However, although trusts delivered a good financial result in 2016/17, the underlying financial position remains unsustainable. Trusts remain heavily dependent on one-off and non-recurrent savings, such as land sales to deliver their year end targets. We estimate these account for at least £1bn of 2016/17’s savings. Given the significantly lower funding increases the NHS is due to receive this year, and for the next three years, this suggests trusts will struggle to eradicate the provider sector deficit. The National Audit Office is right to argue the NHS still does not have a clear, credible plan to match what is required of the NHS to the funding available.
Workforce is a top concern for trusts up and down the country, and the workforce challenge is now equal in scale to the NHS financial challenge. Although different trusts face different pressures, the sector as a whole is finding it increasingly difficult to recruit and retain sufficient staff with the skills and experience needed to meet the rising demand for services. Trusts are also struggling to match the staffing levels they require with the finances available. Even if money were not a constraining factor, insufficient staff have been trained within the UK to meet current and projected demand. These shortages impact directly on the safe and sustainable delivery of high-quality care, with trusts finding they are increasingly having to close or suspend services for short periods of time or altogether.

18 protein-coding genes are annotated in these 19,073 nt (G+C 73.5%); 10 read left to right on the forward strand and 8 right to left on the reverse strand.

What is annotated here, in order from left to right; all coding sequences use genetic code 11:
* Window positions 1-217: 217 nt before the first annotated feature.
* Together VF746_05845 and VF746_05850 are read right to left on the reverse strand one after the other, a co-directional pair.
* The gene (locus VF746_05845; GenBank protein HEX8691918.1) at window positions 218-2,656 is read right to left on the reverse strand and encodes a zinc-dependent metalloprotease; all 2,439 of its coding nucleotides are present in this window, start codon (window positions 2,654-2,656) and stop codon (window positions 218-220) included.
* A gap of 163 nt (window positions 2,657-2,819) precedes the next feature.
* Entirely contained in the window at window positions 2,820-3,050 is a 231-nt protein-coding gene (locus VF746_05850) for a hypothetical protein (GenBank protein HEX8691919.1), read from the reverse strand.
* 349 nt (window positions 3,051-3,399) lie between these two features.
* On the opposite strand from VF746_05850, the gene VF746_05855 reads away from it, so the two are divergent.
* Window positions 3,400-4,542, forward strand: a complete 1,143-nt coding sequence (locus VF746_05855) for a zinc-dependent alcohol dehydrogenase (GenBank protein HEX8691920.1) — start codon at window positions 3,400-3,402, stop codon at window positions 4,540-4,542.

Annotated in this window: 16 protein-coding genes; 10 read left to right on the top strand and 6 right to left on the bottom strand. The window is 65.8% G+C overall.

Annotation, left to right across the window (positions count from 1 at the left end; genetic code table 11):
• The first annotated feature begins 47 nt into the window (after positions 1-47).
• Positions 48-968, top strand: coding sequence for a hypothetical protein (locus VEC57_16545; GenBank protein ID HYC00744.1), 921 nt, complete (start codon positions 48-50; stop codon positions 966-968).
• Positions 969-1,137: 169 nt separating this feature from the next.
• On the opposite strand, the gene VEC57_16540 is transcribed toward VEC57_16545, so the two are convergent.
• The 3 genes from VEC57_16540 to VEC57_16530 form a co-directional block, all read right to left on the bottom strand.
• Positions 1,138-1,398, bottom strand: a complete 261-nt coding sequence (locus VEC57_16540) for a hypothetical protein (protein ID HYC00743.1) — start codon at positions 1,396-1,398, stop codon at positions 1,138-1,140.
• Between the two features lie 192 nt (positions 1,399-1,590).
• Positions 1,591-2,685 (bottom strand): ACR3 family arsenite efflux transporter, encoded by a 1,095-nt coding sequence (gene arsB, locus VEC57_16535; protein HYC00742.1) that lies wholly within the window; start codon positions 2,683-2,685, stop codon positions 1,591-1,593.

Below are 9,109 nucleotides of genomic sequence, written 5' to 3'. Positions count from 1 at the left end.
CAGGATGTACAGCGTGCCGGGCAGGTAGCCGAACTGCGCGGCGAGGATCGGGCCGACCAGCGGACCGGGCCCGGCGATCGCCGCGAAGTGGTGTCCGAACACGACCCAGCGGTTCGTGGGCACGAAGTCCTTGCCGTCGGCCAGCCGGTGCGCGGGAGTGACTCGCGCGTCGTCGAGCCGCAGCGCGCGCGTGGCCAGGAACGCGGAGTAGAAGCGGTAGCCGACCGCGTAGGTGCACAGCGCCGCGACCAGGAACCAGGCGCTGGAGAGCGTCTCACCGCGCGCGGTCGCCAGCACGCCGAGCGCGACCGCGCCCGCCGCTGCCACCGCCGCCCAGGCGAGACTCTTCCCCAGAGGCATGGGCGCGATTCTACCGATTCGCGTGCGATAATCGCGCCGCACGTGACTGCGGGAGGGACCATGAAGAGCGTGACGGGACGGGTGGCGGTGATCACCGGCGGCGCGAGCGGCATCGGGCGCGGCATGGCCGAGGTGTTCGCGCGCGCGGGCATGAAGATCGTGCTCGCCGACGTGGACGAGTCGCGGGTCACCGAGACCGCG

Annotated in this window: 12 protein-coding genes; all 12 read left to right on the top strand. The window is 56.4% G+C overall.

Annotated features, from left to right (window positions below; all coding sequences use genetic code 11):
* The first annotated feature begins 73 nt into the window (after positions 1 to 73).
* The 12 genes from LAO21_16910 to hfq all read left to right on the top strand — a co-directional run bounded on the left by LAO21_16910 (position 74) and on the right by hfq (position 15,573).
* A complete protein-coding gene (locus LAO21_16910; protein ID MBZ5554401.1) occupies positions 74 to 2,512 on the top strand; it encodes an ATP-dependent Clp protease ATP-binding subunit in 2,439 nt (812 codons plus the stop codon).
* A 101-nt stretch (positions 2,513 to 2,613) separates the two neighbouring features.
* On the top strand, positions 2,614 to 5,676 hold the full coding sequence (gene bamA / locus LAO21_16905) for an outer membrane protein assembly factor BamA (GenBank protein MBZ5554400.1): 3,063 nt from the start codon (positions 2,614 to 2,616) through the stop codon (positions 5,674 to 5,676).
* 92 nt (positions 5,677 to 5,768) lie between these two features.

Our survey showed that well over half of chairs and chief executives (57%) are 'worried' or 'very worried' about their ability to maintain the right numbers of staff – clinical and non-clinical – to deliver high-quality care. When asked what the picture would look like in six months’ time, their level of confidence decreased and 61% were 'worried' or 'very worried'.
The existing fragmented NHS pattern of service delivery is no longer fit for purpose and trusts recognise the need for transformation. Trust leaders support the idea of system-based planning and the vision outlined in the NHS Five year forward view of moving to new ways of providing care, including accountable care systems. They see the integration of health and care as a potential means of addressing the challenges of rising demand, responding to the growing number of individuals with more complex health needs and improving health outcomes. New care models are making good progress in transforming care and are gathering pace across the country, but they still only cover small areas and are limited in scope. And there is no compelling evidence that they will deliver long-term financial savings or reduced hospital activity. There is support for the concept of STPs as a means of delivering these changes but there are some key barriers to overcome. We also need transformation to move faster while also being realistic about how long it will take to deliver these changes.
Our survey reinforces these concerns by revealing there is little confidence that local transformation is happening quickly enough. Almost two thirds (62%) of chairs and chief executives are worried their local area is not transforming quickly enough. Fewer than two in 10 (17%) are confident that this is happening.
What providers need
To meet the challenges and realise the ambition for mental health, providers need:
- realism about rising demand and what’s needed to meet it, recognising that increased focus on mental health and current societal pressures will generate more demand
- better ways to guarantee that mental health funding reaches frontline services provided by trusts